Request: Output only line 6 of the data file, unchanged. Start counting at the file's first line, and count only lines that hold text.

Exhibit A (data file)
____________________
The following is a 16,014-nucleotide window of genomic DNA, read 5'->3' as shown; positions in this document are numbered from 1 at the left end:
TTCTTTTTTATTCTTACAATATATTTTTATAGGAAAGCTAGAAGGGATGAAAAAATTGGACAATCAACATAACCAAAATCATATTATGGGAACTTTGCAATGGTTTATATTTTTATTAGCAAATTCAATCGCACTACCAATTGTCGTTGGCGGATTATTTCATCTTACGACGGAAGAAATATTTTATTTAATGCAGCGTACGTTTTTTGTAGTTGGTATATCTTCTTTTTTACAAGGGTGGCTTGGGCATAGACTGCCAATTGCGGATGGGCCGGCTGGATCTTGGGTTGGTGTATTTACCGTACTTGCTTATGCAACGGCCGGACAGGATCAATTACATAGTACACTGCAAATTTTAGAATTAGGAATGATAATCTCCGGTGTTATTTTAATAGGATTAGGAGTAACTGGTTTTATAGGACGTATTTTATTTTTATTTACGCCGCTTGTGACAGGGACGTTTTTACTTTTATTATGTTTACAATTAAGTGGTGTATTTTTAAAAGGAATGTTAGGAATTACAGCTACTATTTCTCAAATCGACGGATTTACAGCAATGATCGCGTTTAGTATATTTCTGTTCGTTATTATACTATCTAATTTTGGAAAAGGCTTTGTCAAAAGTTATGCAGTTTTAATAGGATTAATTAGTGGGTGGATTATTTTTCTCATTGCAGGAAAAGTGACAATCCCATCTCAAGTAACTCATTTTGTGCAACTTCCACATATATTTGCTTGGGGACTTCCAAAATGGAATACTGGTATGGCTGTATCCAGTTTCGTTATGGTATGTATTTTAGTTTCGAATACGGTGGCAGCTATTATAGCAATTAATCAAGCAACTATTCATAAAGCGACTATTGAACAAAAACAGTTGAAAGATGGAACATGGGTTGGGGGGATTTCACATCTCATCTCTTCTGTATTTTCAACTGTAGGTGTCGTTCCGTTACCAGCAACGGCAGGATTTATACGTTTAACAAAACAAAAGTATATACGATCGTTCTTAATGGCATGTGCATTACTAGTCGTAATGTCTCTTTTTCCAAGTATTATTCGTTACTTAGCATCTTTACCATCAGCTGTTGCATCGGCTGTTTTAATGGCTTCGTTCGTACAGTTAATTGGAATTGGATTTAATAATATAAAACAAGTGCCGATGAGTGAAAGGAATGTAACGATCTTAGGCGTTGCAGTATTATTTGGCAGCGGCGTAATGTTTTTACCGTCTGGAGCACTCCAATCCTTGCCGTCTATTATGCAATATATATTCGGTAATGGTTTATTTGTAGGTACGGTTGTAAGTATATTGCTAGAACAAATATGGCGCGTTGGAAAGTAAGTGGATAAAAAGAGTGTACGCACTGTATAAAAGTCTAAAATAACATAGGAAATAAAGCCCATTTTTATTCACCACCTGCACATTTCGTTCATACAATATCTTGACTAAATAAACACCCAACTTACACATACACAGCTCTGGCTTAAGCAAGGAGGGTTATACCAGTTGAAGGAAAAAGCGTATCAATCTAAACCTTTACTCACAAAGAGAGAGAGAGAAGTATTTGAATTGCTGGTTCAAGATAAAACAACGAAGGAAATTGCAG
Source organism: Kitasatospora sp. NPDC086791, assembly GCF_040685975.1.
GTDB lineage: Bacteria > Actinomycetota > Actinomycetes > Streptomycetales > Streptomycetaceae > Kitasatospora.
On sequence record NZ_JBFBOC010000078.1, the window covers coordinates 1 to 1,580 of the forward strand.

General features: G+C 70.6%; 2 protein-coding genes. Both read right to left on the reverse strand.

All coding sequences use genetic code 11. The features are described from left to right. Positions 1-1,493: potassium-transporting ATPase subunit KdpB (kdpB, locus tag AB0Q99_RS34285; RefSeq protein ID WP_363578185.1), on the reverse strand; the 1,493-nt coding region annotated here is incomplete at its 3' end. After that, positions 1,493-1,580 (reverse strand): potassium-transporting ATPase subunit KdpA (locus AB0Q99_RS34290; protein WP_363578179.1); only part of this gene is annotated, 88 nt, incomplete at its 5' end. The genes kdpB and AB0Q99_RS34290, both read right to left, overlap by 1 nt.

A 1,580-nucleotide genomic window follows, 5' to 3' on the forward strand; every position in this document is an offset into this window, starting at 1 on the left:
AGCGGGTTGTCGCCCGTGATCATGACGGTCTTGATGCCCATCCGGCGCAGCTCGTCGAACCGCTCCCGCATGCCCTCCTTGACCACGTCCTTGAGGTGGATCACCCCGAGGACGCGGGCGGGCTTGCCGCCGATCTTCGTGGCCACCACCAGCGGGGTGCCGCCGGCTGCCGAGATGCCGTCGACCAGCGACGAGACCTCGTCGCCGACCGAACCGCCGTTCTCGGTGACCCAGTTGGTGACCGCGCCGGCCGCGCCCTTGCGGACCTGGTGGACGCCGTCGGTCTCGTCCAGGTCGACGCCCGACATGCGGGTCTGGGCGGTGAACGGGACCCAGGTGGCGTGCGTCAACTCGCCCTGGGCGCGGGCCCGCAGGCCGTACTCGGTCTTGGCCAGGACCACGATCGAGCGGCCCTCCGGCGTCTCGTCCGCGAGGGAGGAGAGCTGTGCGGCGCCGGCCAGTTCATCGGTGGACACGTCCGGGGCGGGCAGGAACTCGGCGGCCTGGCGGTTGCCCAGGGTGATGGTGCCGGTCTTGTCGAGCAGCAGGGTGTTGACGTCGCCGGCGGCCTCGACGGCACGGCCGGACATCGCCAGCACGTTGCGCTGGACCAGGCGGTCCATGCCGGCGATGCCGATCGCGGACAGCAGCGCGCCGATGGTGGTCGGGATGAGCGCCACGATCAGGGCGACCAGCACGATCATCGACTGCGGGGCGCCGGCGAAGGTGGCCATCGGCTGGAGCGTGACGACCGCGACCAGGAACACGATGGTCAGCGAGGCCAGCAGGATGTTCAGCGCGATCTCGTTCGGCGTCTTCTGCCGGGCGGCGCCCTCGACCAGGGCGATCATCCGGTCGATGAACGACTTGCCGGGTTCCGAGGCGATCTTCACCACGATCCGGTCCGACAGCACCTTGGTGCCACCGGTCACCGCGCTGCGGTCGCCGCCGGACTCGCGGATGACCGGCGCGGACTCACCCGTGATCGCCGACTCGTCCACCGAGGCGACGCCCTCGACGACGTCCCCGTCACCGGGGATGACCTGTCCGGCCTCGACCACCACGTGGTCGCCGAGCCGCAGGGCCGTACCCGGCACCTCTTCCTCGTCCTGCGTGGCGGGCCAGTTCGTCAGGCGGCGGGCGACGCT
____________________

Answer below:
General features: G+C 70.6%; 2 protein-coding genes. Both read right to left on the reverse strand.